MMGF:  Tommy Lee Jones’s character had the most wonderful progression.  Power, morality, acquiescence, fearlessness.  I was so hoping he would win.  Ah, well.

E: I wonder why things didn’t come together for him?  He did so well in the critics awards.  This was really a puzzler of a year.

MMGF:  So who fills out that category for me?  Does Hoffman make it back in?  I’ll have to think a little, see if I’m overlooking anyone.  The one supporting actor who does come to mind, who was largely overlooked, was Russell Crowe.  I was surprised to see him get so little recognition for Les Miz.  I kind of thought he was excellent.

E: Oh, wow, that’s very bold of you.  A lot of people really disliked Crowe, because he played that role in a very different way than we’re used to seeing it, more stoic, rational and controlled than passionate.  I liked his performance quite a lot once I understood what he was going for, but I can see why it didn’t have more support.  (Plus, his vocal range limited a lot of what he could do with the role, though personally I thought he sounded better than Hugh Jackman most of the time, something that completely shocked me.)

MMGF: I could make a case for Clark Gregg as Agent Coulson in The Avengers, too.  He’s so solid in everything, and one of those, “oh, there’s THAT guy again!” in so many movies.  He turned out to be sort of the heart of that movie, central to the one big emotional pull in the film.

E: I love that you brought up Clark Gregg!  He’s one of those incredibly likable character actors – and you’re right, he was absolutely the heart of The Avengers.
MMGF: In fact, if I’m going to focus on the blockbusters for a minute, I actually think I liked Ian McKellan better in The Hobbit than I did in any of the three Lord of the Rings movies.  And, heck, both Jonathan Gordon-Levitt and Tom Hardy (!!) were excellent in The Dark Knight Rises.
E: I think Tom Hardy and Joseph Gordon-Levitt are both pretty terrific actors, though of course too young and cute to get Academy attention.  (Hardy would have made my list last year for his work in the excellent, underseen Warrior.)  Not that this should affect us any more than the Academy’s inability to see blockbusters as real movies with serious themes.
MMGF: Speaking of hit movies, one actor who probably came close, but who does NOT make it in for me, is Javier Bardem.  I thought his character in Skyfall was so ridiculous – it only barely worked because he is such a talented actor.  In lesser hands you’d have had that one role possibly ruin what was a fantastic Bond film, one of the best. So, who rounds out my five?  Jones, DeNiro, Goodman, MacGregor and…?  I’m tempted to go with Gregg, but I think I’m picking Crowe.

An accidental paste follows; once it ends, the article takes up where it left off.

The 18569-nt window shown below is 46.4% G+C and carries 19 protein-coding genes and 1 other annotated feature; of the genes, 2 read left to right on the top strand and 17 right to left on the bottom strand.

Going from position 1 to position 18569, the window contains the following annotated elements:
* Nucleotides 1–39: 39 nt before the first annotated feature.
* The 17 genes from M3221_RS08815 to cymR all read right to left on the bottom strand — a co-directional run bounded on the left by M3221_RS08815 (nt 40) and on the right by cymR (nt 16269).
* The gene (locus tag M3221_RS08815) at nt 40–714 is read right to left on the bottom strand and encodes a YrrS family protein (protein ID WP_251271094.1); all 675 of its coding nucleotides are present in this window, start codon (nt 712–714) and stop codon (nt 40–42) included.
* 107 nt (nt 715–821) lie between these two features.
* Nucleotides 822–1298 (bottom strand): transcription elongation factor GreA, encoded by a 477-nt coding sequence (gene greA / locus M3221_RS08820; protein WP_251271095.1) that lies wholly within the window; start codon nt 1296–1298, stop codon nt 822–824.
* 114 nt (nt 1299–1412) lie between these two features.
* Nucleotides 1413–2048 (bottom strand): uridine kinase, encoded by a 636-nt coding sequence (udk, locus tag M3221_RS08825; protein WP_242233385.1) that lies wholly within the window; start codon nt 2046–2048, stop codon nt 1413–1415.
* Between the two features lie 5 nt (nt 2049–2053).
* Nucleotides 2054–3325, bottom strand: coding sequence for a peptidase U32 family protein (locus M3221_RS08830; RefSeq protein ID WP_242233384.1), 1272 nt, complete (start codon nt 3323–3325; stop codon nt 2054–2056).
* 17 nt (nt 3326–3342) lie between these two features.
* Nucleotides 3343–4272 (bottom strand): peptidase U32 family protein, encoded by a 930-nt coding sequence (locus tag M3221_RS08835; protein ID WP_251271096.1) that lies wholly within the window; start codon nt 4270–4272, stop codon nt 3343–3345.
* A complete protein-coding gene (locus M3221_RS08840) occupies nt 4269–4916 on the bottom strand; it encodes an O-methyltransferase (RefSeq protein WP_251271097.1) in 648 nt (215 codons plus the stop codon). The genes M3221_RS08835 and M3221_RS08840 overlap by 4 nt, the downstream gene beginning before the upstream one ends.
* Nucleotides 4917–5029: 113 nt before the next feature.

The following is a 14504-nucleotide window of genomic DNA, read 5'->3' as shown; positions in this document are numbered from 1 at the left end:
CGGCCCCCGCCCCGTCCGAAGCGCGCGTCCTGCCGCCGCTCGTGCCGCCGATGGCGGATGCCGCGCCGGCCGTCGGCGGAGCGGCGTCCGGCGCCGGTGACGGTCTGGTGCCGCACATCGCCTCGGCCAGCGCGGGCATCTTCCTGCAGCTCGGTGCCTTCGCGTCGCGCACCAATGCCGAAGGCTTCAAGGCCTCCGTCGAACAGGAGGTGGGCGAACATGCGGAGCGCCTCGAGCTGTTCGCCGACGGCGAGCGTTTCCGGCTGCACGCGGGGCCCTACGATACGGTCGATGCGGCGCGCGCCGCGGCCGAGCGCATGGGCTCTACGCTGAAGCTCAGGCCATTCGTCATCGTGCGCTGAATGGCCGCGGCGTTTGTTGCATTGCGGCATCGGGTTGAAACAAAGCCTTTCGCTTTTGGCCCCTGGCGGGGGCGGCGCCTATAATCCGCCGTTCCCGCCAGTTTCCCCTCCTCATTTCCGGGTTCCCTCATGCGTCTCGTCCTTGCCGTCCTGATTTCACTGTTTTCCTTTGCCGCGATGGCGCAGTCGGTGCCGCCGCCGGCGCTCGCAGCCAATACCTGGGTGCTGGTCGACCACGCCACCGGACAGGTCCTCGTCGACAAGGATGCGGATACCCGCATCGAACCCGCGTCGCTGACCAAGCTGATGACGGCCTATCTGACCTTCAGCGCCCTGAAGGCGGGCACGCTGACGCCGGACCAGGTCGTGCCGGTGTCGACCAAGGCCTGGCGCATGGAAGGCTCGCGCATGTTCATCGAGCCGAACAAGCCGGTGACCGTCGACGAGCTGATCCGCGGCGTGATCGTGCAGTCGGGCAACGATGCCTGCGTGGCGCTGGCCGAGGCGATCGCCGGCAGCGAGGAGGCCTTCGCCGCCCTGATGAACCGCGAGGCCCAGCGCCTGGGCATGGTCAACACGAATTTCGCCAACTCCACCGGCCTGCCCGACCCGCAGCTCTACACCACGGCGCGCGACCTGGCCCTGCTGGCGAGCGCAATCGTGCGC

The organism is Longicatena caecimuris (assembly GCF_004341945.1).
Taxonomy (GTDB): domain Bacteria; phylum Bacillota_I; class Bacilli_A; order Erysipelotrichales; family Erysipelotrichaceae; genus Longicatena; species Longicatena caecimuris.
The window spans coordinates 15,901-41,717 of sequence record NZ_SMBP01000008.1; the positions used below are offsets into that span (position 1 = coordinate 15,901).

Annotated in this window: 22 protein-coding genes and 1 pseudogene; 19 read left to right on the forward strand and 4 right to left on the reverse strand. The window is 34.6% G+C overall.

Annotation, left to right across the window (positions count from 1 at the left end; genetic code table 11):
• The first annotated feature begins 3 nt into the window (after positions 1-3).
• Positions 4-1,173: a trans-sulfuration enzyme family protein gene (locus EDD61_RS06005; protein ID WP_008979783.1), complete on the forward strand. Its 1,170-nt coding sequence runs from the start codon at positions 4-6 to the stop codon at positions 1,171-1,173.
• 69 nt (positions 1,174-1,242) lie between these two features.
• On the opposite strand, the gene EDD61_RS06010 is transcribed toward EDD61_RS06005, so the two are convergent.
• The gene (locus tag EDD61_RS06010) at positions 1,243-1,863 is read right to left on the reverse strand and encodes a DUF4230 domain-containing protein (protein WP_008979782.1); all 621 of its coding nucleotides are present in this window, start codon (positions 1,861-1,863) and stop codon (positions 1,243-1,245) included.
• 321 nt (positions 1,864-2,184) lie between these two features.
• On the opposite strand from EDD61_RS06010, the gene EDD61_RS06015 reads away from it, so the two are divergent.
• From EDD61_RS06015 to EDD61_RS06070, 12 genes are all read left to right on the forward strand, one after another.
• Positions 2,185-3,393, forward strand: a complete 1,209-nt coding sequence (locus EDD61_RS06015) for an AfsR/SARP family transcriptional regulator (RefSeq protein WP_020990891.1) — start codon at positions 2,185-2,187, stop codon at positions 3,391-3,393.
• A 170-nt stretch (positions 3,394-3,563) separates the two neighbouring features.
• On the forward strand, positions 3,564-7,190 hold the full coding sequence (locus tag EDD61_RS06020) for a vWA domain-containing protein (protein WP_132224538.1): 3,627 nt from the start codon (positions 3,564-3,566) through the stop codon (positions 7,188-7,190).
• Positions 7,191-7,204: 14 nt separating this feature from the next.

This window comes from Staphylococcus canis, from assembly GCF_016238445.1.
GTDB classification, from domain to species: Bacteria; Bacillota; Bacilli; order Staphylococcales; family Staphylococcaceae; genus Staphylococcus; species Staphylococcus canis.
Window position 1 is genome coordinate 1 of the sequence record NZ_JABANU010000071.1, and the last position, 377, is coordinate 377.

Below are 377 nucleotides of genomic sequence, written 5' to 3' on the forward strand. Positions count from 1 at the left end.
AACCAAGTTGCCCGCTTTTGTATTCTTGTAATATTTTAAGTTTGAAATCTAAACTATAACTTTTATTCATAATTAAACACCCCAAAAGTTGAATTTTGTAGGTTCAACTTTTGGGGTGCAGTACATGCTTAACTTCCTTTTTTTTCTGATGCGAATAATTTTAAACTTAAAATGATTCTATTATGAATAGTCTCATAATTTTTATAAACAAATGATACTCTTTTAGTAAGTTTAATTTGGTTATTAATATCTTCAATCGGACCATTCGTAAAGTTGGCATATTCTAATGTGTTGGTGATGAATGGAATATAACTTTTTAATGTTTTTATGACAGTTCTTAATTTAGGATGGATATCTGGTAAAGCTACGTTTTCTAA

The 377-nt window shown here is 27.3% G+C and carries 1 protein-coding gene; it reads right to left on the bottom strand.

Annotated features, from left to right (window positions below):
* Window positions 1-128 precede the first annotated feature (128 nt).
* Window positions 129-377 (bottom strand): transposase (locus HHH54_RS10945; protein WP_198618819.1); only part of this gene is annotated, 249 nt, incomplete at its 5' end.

E: Get down with your bad self!  To backtrack for a second, do you think that Ian McKellan is ever going to get an Oscar if he keeps making them?  It upsets me, because he is old and incredibly brilliant and consistently does wonderful work that they just won’t pay attention to because of the genre.  I certainly wouldn’t put Bardem on my shortlist like BAFTA did – heck, I’m still pissed off at him for Biutiful, one of the most awful Oscar movies we’ve ever suffered through – but I think you’re right on target to say that in the hands of a lesser actor, that role would have been ridiculous.

MMGF: I actually had to look Biutiful up, because I’ve both blocked it out, it was so bad, and have it confused with the equally as horrible A Better Life, with Demian Bishir.  Blech!
E: Oh, that’s funny.  I actually liked A Better Life, even if parts of it were agonizing, because it ended on a more positive note.  But Biutiful, ick.  That was really one of the worst viewing experiences of my life.
MMGF: Poor Sir McKellen.  So interesting how after years of doing so much art-house-y work, he suddenly ends up practically a superstar action hero, in TWO blockbuster franchises.  Heck, if it were up to me, his Oscar would be entering its teenage years, having been received for Gods & Monsters.
E: Which, going back to the age old fight of expectations vs. reality, I thought I would hate, and instead adored.  He was robbed blind.
MMGF: Curse you, Academy!  What could you possibly have been thinking, giving that year’s lead actor award to Roberto Benigni?!?)  You know, he’s certainly a good enough actor, and it just takes that one right role, that buzz to flow the right way, and there it is.  So, I have hope for him!
E: I think he still has it in him, that’s for sure – I just hope he gets the right role again.  And Begnini.  Ugh.  What a perfect example of someone’s exuberance and personal charms making their performance seem so much better than it was.  And I guess Russell Crowe is the opposite of that – people don’t seem to like him personally, so his great performances don’t get the same kind of acclaim.
MMGF: You know, Les Miz knocked down all of my preconceptions.  I expected to love Hathaway, Eddie Redmayne and Helena Bonham-Carter, but didn’t.  I expected to think Jackman, Crowe and Amanda Seyfried were out of their league, and they were the three that most impressed me.  And with Crowe, that’s exactly what I liked about his performance – he went somewhere else with it, interpreted it differently than we’re used to.  I liked the harshness, I felt like it worked, and I did think his singing was great.
E: Oh, crap, now you’ve killed me, because I loved Eddie Redmayne. I’ve never found Marius so heartbreaking – and I thought Redmayne had one of the best voices in the film, along with Hathaway, Barks and Seyfried.  Now I have to shift the list again, and DeNiro really does lose out.  Final slate – Goodman, Hoffman, Jones, McGregor and Redmayne.
MMGF: Ah, Redmayne, very bold choice!  So for me, I’ll lock it in, too  – Jones, DeNiro, Crowe, MacGregor and Goodman.  Pretty close to your list (although I do exclude your winner.)  Winner here, from my own nominees?  Hmm… boy, it’s tough.  Not DeNiro, not Crowe.  So hard to pick between Jones and Goodman for me, but, believe it or not, I think I’d pick John Goodman.  In a surprisingly good and gritty movie, full of well-inhabited performances, his is the one that stuck with me most, I think.

One comment on “Oscar Redux: Best Supporting Actor

  1. […] E: Here we are with the second in our series on the Oscar nominees, winners, and the performances that were unjustly forgotten.  To see our thoughts on the supporting actor category, go here. […]